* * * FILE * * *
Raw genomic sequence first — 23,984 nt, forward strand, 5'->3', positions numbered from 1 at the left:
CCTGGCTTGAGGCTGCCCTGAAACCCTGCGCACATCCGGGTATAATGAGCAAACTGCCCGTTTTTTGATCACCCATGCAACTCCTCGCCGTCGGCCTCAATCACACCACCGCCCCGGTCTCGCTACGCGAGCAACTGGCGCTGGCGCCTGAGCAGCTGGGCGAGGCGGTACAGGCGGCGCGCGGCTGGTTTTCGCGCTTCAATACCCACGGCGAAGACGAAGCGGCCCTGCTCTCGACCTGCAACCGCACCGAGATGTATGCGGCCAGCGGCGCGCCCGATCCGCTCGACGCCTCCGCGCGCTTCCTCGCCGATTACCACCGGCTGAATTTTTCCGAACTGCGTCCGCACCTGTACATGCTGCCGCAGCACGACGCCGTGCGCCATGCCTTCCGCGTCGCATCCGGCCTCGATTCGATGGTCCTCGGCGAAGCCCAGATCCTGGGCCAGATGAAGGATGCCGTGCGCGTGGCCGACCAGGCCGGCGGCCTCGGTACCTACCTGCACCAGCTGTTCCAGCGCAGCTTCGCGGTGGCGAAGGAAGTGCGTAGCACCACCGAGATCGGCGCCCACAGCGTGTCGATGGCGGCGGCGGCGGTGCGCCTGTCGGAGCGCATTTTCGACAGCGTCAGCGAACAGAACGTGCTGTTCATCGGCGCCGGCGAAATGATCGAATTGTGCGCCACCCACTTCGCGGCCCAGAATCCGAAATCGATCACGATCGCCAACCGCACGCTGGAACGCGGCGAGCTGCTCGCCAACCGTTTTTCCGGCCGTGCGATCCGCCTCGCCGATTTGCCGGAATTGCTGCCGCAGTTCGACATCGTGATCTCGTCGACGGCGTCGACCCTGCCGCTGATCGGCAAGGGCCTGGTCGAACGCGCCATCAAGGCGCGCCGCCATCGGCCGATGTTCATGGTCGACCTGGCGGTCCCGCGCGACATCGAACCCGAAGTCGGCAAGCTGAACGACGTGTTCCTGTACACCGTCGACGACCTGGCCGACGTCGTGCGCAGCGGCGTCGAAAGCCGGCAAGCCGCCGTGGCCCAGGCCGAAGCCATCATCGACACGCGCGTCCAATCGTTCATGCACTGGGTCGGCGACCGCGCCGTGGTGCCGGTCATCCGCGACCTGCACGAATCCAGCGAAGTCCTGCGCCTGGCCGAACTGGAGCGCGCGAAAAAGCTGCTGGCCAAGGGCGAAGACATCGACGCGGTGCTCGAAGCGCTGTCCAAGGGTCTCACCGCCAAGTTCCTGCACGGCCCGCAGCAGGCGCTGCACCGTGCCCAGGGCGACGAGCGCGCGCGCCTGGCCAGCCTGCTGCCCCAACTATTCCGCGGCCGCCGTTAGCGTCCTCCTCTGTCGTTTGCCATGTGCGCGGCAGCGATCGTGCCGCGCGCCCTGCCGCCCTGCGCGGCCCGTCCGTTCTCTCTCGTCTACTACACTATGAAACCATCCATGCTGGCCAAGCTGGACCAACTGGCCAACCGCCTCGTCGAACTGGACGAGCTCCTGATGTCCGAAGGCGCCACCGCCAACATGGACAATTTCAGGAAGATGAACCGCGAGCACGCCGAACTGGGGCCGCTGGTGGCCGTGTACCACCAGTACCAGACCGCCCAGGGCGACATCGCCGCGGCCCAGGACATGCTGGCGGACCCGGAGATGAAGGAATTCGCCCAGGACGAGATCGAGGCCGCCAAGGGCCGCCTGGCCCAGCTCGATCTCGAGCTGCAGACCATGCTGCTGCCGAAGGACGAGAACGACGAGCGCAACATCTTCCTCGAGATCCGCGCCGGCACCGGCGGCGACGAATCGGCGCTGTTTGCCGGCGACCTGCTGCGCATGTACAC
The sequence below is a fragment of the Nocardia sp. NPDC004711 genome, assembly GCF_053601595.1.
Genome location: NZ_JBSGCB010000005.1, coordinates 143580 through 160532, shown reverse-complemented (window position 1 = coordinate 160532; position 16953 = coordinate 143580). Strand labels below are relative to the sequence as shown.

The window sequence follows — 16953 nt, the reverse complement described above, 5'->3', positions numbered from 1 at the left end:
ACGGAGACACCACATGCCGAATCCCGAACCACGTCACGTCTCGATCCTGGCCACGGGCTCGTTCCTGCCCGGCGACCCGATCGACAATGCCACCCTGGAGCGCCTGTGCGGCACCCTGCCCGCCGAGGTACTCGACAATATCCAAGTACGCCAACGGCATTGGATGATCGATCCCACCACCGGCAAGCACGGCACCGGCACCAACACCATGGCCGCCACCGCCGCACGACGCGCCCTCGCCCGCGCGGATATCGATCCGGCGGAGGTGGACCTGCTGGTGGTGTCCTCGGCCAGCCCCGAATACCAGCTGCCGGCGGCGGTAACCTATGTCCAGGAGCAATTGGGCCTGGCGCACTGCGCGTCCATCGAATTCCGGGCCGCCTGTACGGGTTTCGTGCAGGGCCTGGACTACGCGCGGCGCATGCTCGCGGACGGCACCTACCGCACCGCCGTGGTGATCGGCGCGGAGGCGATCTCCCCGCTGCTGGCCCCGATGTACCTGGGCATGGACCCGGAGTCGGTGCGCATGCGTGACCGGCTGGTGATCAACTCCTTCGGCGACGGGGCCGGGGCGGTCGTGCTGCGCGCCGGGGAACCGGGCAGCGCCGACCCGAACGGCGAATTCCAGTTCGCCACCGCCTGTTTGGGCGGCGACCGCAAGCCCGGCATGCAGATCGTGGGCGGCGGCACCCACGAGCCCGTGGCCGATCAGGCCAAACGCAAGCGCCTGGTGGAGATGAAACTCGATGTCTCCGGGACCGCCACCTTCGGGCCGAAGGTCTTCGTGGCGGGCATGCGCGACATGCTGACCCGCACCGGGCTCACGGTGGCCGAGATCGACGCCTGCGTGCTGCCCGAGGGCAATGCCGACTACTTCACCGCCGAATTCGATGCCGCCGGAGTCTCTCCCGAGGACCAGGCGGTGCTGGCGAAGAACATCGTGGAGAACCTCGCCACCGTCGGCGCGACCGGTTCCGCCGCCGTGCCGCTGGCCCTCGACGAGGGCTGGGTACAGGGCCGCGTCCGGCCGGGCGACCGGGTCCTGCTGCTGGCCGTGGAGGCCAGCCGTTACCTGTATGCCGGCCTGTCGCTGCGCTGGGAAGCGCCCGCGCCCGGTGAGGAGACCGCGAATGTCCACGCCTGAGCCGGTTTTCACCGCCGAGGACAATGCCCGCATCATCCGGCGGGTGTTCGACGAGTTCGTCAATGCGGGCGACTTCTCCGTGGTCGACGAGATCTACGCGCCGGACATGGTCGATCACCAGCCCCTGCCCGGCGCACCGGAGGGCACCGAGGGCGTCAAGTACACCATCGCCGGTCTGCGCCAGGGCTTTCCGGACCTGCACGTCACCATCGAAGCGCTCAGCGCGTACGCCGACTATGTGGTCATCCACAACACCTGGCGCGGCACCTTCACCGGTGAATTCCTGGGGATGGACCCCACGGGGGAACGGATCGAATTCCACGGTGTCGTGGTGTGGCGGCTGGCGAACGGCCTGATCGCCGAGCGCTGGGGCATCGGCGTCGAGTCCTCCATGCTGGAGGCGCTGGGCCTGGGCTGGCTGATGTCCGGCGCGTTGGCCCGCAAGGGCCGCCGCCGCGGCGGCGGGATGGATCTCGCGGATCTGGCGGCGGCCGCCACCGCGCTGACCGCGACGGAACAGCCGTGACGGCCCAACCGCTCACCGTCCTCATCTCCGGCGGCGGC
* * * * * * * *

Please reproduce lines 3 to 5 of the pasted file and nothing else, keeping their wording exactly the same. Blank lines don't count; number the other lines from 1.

The sequence below is a fragment of the Nocardia sp. NPDC004711 genome, assembly GCF_053601595.1.
Genome location: NZ_JBSGCB010000005.1, coordinates 143580 through 160532, shown reverse-complemented (window position 1 = coordinate 160532; position 16953 = coordinate 143580). Strand labels below are relative to the sequence as shown.

The window sequence follows — 16953 nt, the reverse complement described above, 5'->3', positions numbered from 1 at the left end: